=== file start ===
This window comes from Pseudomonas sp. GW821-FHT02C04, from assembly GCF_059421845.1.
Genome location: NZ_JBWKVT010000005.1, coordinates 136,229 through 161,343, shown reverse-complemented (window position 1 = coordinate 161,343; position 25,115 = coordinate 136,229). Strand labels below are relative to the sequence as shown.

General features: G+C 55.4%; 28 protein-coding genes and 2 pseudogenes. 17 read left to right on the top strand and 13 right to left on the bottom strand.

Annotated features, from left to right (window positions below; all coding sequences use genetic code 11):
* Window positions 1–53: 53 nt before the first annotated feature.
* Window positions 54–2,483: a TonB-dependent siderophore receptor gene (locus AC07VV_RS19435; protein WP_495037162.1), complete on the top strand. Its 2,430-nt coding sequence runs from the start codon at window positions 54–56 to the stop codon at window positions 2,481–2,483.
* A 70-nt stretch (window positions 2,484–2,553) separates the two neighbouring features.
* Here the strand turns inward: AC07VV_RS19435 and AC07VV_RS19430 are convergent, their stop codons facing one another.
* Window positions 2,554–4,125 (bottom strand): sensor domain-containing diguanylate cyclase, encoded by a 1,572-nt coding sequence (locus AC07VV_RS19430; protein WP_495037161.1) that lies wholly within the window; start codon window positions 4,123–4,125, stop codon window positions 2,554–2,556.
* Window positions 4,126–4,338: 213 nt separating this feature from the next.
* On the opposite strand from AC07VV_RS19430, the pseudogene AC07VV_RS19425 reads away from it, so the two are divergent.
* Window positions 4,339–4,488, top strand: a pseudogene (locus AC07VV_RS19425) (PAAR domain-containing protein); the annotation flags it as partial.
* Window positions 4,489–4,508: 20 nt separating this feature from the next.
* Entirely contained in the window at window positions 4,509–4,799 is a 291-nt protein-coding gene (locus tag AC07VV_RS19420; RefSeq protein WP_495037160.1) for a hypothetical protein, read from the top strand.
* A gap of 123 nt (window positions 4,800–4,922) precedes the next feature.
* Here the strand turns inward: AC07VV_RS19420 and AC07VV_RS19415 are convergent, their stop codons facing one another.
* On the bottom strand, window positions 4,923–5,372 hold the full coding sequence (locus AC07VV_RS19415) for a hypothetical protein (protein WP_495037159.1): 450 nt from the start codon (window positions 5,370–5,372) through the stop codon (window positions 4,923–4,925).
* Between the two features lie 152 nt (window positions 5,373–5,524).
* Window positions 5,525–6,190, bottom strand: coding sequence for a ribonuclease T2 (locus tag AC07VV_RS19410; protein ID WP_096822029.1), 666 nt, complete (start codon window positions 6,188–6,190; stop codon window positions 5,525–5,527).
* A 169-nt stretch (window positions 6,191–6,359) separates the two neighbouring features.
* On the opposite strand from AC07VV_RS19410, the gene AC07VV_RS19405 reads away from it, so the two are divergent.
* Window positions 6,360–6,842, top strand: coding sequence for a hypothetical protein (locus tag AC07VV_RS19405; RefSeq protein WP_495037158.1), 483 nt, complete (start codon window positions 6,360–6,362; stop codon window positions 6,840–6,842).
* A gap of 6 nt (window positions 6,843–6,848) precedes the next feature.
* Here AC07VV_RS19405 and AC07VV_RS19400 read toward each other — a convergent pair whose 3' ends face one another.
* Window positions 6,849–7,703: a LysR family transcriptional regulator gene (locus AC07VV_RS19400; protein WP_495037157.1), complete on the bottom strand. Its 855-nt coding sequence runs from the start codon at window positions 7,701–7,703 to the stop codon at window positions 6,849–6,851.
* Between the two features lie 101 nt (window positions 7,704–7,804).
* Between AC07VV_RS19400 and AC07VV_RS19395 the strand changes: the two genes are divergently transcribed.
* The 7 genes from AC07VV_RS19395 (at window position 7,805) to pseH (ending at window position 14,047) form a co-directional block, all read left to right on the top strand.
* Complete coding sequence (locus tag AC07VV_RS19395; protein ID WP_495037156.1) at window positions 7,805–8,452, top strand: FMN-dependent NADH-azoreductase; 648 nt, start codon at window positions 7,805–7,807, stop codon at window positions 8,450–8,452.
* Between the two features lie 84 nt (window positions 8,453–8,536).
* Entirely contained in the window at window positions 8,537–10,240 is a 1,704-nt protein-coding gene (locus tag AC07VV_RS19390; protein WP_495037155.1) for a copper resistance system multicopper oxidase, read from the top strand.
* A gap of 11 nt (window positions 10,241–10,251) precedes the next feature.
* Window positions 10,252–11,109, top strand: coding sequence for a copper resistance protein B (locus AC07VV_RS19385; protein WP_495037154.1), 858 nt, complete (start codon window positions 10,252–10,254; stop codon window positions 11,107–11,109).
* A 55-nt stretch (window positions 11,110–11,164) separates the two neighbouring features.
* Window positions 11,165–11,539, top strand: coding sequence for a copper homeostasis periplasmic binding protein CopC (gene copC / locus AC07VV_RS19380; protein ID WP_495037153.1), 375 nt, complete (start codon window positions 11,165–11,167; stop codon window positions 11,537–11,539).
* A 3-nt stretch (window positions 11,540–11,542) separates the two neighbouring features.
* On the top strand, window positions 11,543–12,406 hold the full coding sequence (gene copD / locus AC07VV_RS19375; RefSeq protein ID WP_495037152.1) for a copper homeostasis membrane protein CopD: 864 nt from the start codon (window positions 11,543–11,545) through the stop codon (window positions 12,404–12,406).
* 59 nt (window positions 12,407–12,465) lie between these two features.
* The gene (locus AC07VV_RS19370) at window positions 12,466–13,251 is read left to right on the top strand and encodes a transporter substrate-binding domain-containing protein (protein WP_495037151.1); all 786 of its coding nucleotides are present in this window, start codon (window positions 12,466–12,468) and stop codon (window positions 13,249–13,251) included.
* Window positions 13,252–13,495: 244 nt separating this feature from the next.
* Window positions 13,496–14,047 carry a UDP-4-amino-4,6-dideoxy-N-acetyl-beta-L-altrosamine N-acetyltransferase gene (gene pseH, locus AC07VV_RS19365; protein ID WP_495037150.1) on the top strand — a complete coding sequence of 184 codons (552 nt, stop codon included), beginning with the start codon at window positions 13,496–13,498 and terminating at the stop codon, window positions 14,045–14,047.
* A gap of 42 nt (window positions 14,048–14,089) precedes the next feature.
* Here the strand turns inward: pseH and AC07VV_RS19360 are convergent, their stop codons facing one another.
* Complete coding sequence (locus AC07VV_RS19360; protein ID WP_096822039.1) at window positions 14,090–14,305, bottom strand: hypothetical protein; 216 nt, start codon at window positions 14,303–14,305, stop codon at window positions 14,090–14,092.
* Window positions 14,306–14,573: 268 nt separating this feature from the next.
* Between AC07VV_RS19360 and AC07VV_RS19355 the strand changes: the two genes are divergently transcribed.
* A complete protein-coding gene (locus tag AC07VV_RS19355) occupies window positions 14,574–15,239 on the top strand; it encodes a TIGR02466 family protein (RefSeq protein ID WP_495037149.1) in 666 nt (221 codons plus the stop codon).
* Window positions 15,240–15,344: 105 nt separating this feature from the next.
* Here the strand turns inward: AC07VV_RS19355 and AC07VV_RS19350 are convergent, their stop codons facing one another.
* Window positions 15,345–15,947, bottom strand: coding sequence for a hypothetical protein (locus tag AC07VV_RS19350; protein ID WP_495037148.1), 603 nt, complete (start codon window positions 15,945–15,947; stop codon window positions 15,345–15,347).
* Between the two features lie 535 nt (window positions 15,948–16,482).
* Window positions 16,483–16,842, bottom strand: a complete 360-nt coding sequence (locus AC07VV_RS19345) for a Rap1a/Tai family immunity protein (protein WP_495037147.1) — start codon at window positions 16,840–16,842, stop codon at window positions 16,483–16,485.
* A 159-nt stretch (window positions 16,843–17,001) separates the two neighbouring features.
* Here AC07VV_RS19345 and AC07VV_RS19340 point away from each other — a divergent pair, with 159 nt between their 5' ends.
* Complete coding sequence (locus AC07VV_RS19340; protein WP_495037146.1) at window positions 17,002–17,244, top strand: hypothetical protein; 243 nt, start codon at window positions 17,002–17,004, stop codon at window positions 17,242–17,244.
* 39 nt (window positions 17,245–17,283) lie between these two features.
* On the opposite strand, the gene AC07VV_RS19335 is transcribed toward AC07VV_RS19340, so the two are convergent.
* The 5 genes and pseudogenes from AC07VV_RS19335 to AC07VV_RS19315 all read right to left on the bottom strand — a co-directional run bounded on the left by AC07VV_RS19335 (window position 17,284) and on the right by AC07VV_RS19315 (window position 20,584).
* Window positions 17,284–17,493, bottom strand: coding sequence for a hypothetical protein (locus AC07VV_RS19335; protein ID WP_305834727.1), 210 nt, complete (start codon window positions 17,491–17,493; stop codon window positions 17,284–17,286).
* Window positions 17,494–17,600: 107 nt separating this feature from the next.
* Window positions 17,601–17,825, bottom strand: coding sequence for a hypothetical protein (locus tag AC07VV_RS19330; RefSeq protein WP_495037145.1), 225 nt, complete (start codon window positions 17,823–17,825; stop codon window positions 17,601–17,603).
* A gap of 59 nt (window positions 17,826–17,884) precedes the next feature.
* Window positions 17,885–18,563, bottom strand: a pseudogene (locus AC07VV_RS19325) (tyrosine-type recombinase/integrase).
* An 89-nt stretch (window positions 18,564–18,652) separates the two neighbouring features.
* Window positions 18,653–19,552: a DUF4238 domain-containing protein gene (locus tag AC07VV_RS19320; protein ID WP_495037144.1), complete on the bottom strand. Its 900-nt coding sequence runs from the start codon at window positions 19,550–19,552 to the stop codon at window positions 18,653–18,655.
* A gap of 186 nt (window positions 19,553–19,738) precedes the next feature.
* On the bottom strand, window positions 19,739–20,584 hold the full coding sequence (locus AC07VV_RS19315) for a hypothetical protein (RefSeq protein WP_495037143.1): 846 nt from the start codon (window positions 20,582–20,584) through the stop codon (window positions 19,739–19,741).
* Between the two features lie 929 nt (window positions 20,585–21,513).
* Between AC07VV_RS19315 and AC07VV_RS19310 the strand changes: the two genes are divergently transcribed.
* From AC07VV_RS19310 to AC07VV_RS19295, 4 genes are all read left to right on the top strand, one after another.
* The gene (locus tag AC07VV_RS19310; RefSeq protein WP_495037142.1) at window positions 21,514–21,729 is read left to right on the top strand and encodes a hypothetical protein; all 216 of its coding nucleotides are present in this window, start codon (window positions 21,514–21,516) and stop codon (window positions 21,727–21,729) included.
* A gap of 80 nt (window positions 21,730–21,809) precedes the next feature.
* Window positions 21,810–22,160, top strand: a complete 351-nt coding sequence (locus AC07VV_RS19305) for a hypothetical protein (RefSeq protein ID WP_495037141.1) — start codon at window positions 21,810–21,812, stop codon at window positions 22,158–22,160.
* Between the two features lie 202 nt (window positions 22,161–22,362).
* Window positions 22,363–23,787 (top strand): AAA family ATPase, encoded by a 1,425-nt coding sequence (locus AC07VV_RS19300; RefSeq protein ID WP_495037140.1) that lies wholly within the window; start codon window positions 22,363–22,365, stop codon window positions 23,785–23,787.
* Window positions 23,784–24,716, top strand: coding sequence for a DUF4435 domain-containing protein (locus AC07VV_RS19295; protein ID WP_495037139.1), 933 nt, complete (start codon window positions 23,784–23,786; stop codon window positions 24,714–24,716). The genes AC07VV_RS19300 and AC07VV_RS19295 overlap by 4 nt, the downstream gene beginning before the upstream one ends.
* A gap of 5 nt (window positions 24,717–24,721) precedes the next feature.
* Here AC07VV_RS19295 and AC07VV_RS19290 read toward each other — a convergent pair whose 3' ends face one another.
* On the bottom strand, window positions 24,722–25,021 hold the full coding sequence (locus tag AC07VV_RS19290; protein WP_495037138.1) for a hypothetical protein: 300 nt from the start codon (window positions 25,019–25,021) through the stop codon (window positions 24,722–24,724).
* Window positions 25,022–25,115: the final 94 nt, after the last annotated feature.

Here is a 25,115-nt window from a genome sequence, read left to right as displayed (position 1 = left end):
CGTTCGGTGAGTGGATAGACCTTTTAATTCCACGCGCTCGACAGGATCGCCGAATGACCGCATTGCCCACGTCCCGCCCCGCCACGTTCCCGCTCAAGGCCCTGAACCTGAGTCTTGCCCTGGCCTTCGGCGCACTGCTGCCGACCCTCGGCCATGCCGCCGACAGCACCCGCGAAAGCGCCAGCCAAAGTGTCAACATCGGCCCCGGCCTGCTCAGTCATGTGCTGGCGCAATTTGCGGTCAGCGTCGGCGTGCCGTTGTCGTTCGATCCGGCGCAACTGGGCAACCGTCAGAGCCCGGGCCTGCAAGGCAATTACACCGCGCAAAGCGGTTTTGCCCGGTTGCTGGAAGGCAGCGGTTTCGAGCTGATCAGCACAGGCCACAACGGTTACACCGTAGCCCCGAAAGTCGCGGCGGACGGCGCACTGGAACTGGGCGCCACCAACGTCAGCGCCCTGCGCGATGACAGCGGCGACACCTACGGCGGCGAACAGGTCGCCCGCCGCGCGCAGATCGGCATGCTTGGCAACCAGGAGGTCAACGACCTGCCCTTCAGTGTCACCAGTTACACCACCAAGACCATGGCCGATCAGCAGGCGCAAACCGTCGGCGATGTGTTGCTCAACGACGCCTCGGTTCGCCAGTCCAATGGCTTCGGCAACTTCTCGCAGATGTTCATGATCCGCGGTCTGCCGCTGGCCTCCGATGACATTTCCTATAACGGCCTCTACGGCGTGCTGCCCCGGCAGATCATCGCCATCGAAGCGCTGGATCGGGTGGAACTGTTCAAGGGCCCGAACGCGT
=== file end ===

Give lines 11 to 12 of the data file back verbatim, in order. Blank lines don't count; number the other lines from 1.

* On the opposite strand from AC07VV_RS19430, the pseudogene AC07VV_RS19425 reads away from it, so the two are divergent.
* Window positions 4,339–4,488, top strand: a pseudogene (locus AC07VV_RS19425) (PAAR domain-containing protein); the annotation flags it as partial.